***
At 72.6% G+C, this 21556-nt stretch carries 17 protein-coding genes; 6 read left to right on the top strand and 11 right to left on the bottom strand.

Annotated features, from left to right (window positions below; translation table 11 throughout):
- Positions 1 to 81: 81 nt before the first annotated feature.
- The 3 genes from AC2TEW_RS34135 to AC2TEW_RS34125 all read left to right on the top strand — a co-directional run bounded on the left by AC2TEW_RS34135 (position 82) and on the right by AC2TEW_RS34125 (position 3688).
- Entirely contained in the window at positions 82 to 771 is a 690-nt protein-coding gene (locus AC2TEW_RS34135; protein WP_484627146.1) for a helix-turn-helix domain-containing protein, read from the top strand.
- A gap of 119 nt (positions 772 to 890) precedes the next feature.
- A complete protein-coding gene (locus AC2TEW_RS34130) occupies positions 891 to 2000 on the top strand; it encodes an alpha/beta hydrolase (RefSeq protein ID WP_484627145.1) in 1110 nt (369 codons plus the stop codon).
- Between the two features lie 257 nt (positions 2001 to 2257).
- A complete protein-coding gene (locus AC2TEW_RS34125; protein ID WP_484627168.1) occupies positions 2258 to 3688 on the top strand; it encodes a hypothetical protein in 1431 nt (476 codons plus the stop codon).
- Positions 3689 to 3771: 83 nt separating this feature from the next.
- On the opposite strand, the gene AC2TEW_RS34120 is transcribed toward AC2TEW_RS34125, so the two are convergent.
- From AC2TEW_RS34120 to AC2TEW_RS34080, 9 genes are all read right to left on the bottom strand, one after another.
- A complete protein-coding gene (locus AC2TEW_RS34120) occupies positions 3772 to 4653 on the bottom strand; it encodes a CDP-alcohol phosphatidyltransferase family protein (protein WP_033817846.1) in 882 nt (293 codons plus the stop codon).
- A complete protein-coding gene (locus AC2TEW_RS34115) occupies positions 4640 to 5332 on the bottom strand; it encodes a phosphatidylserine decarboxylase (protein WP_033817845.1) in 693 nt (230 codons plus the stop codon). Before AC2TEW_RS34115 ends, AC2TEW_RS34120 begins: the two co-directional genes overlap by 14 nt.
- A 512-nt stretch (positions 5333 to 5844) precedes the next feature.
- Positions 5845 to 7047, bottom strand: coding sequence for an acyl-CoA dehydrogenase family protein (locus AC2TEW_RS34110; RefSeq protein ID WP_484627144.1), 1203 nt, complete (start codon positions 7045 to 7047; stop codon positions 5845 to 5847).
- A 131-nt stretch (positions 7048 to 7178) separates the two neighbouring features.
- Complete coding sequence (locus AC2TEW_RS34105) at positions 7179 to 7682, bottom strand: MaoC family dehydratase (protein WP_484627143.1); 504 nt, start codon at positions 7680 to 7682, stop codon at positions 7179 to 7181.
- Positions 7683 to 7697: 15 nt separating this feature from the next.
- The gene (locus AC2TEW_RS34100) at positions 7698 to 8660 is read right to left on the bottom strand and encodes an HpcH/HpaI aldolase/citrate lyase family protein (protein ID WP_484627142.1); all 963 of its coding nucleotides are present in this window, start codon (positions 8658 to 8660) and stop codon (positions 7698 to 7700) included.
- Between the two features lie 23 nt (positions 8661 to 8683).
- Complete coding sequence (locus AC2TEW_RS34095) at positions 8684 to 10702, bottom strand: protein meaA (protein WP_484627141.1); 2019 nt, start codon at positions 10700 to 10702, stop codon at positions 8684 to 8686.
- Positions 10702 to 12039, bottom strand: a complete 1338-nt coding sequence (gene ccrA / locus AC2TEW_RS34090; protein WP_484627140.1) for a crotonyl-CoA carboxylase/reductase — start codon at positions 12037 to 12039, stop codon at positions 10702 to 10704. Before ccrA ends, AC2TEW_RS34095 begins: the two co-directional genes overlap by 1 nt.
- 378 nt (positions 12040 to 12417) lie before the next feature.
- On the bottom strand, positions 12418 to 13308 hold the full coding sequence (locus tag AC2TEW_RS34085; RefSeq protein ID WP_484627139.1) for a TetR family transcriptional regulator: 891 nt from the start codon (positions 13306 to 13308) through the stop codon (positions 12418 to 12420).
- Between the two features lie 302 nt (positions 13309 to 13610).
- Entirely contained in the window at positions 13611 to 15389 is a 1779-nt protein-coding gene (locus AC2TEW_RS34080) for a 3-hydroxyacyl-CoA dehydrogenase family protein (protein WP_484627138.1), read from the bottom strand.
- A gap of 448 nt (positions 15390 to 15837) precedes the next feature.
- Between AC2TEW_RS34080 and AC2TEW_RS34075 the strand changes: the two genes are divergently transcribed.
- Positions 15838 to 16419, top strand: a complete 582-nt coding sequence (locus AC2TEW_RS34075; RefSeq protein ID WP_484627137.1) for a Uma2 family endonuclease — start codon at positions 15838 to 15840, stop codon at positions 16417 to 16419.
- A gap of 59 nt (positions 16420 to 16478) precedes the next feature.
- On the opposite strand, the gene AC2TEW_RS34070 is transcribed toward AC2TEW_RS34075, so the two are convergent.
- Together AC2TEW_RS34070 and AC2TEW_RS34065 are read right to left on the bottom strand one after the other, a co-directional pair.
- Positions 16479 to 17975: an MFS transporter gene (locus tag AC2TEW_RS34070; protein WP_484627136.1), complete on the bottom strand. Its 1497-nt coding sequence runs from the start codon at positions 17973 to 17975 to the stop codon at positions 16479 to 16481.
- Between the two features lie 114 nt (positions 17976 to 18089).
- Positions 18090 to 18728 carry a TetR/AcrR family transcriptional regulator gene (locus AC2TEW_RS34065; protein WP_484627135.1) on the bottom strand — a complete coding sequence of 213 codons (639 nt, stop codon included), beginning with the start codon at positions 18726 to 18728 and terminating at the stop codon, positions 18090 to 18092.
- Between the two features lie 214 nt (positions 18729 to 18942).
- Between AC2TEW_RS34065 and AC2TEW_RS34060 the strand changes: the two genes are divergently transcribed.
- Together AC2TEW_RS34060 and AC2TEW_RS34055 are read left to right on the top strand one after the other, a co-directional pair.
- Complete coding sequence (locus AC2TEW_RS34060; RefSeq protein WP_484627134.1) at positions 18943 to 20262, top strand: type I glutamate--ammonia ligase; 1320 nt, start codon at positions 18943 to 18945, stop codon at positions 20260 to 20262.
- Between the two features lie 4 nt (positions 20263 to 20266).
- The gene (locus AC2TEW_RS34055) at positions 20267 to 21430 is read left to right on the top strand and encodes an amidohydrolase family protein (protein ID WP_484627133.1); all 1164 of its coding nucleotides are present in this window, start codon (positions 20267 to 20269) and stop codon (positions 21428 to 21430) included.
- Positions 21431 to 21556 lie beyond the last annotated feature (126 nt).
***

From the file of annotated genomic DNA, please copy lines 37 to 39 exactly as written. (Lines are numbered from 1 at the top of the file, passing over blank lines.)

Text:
- Between the two features lie 214 nt (positions 18729 to 18942).
- Between AC2TEW_RS34065 and AC2TEW_RS34060 the strand changes: the two genes are divergently transcribed.
- Together AC2TEW_RS34060 and AC2TEW_RS34055 are read left to right on the top strand one after the other, a co-directional pair.